The VPI-260’s modular design allows it to stand alone or be integrated with other Rovema machines. A variety of bags and styles can be produced including pillow style bags and flat-bottom bags in an assortment of sizes. “Being able to switch between bag sizes was the feature that solidified our decision,” says Alban. The versatility allows Alban to switch between 8-oz and 5-lb bags with less changeover and time lost.
The proof is in the numbers. With the manual approach, Kona Joe’s had four employees packing eight bags/min. With the Rovema machine installed, Kona Joe’s is now packing 40 bags/min with only one operator needed, increasing packaging efficiency considerably.

The VPI also features servo-driven cross-seal jaws with programmable jaw opening as well as vacuum-assist film feed belts. With the innovative machine, Kona Joe’s is able to package ground coffee as well as roasted whole beans.

Bringing in the beans

While at Pack Expo Las Vegas, Alban also started researching ways to move towards a fully automated bean transport system.

The process went this way. Beans were manually brought to the storage facility for roasting from the farm in burlap sacks, with each holding approximately 100 lbs of beans. It took six employees filling and transporting bags from the farm to storage, making the process labor intensive.

To help streamline the process, Alban purchased two Remcon Front Discharge (FD) Hoppers from Remcon Plastics (www.remconplastics.com) while at Pack Expo Las Vegas. These lightweight hoppers are specifically designed for storing and discharging dry products. The easy-to-clean hoppers are equipped with a built-in slide gate, eliminating the need for a separate valve. Angled on a 30° slope, the hoppers allow effortless product discharge. In addition, the secure interlocking design of the hoppers ensures safe stacking and space efficiency.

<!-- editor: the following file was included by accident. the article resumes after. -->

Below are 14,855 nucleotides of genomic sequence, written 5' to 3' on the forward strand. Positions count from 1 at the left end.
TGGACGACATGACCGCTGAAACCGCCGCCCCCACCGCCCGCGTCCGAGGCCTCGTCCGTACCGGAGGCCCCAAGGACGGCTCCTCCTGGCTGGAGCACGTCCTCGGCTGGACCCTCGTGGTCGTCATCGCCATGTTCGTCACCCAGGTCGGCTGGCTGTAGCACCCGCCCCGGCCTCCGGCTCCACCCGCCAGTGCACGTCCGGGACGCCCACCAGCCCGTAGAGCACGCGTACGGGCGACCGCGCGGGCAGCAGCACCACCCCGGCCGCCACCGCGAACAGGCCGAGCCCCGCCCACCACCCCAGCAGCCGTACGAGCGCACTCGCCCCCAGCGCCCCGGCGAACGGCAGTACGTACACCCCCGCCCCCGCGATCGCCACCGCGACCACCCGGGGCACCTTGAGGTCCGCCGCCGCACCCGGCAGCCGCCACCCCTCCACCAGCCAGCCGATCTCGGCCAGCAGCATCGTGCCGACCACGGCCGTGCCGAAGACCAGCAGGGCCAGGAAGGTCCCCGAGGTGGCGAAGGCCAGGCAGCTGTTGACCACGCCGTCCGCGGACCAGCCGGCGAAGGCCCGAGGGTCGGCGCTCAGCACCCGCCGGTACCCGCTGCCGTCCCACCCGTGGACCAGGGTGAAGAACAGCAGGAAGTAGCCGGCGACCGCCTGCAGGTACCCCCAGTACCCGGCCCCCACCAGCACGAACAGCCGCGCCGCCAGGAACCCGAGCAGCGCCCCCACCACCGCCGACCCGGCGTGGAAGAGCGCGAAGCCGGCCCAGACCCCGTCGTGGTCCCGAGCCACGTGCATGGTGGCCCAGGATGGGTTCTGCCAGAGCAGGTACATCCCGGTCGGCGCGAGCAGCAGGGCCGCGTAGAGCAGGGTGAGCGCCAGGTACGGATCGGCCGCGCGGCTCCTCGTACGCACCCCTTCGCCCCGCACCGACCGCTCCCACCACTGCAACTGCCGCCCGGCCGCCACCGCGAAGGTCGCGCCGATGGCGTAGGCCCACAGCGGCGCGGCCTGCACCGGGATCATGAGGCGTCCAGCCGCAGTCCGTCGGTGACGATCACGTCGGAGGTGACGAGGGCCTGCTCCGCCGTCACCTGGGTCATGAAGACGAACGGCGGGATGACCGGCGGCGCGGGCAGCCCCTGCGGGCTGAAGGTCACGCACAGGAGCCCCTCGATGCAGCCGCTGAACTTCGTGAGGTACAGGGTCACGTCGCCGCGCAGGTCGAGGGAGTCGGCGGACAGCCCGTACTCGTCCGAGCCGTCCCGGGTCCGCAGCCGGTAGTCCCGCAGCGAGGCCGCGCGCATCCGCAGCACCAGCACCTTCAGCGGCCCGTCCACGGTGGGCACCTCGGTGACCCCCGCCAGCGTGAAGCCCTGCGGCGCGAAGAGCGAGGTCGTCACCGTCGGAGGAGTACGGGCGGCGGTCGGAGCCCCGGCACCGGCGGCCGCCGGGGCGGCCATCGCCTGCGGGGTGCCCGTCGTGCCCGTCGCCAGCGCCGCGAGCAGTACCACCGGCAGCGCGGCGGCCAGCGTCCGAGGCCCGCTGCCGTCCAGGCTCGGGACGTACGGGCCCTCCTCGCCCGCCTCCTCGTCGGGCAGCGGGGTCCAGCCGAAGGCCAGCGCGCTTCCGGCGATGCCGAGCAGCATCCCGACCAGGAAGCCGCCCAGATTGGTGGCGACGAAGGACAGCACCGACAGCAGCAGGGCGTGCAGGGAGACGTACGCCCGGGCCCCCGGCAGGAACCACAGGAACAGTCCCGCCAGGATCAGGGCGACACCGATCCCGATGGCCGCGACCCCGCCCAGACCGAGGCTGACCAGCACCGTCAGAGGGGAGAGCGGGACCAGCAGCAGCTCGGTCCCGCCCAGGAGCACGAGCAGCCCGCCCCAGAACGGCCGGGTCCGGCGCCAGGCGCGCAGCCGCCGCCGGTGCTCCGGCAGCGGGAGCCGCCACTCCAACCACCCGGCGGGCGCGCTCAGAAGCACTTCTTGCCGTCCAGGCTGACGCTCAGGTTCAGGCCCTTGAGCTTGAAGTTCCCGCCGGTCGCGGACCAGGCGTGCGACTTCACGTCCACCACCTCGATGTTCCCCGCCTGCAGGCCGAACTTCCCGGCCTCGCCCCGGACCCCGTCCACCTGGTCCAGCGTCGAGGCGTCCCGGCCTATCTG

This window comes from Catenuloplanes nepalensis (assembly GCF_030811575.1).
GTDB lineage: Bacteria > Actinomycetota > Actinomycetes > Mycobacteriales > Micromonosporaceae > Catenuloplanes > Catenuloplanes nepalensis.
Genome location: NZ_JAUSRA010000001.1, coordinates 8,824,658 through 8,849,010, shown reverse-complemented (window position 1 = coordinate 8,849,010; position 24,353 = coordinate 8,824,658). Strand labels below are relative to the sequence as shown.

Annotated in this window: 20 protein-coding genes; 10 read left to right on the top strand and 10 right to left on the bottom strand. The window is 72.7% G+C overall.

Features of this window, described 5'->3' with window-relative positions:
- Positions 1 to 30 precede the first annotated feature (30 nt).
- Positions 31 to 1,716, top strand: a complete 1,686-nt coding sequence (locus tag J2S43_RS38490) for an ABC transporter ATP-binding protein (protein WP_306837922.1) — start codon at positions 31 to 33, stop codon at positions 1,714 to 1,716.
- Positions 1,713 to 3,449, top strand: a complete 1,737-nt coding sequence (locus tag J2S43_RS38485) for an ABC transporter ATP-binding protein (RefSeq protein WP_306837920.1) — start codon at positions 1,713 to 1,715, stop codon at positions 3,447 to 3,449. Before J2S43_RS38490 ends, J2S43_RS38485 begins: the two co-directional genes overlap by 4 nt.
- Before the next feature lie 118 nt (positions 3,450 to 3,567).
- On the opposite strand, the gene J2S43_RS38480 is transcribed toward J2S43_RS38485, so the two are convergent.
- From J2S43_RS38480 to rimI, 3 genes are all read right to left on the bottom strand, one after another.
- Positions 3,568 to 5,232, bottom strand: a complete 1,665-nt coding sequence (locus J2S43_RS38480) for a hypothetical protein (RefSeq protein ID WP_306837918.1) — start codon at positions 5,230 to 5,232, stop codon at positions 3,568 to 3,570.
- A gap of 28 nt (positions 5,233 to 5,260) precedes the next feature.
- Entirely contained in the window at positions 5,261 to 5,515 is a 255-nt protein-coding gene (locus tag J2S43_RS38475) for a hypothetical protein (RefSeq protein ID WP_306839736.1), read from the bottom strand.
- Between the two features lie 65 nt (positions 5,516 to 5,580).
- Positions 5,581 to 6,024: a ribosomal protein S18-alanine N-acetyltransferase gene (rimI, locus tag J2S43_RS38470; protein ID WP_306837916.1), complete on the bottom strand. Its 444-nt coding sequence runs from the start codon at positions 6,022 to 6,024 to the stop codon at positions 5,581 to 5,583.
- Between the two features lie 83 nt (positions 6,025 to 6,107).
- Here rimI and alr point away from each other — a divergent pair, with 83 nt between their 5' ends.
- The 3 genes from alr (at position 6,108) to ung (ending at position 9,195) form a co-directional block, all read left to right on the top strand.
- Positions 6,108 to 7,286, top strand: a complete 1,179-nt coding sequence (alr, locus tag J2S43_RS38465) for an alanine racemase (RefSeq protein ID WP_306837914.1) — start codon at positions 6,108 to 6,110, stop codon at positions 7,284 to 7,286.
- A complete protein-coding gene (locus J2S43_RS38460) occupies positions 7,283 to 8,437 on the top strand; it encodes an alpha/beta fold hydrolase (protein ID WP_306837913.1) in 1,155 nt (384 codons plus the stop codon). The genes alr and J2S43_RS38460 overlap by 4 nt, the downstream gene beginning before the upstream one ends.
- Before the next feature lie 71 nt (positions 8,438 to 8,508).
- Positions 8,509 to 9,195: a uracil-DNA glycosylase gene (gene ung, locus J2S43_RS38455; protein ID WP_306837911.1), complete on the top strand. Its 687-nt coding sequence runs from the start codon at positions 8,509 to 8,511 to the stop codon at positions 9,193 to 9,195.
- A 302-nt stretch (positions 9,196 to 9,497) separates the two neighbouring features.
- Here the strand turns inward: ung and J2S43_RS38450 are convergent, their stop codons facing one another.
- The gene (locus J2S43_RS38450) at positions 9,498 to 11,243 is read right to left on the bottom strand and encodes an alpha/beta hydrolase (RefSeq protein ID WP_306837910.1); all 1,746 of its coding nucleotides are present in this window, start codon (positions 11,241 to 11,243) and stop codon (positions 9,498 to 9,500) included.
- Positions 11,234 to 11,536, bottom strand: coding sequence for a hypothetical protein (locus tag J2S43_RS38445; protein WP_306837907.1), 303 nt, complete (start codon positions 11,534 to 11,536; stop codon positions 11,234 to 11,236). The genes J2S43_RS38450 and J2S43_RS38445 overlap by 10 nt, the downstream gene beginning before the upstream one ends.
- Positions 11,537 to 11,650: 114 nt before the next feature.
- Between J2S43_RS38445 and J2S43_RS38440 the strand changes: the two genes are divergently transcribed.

With the purchase of the Remcon FD Hoppers, Kona Joe’s is able to transport bins of coffee instead of sacks. “Each hopper holds 1,500 pounds of coffee and requires one employee to move each hopper with a forklift, helping us increase transport and storage efficiency by 20%,” says Alban. The other employees previously dedicated to transporting coffee beans have been charged with other important responsibilities, including order fulfillment and shipment management.

Alban looks forward to returning to Pack Expo Las Vegas this year. “It is rare to find a show that offers so many solutions in such a convenient space,” Alban said. Making Alban’s trip easier was My PACK EXPO™, the personalized web-based tool available for each Pack Expo attendee. Based on data fed into a short profile that attendees complete when registering for the show, My PACK EXPO intelligently mines the show’s database of exhibitors, products, and contacts to generate a report customized to meet individual needs and interests. The report is hosted on a personalized, password-protected web portal that can be accessed 24/7.

Alban plans to utilize this year’s show to further automate his production line. “With My PACK EXPO, I can go to the show prepared and knowledgeable about what I’ll be seeing.”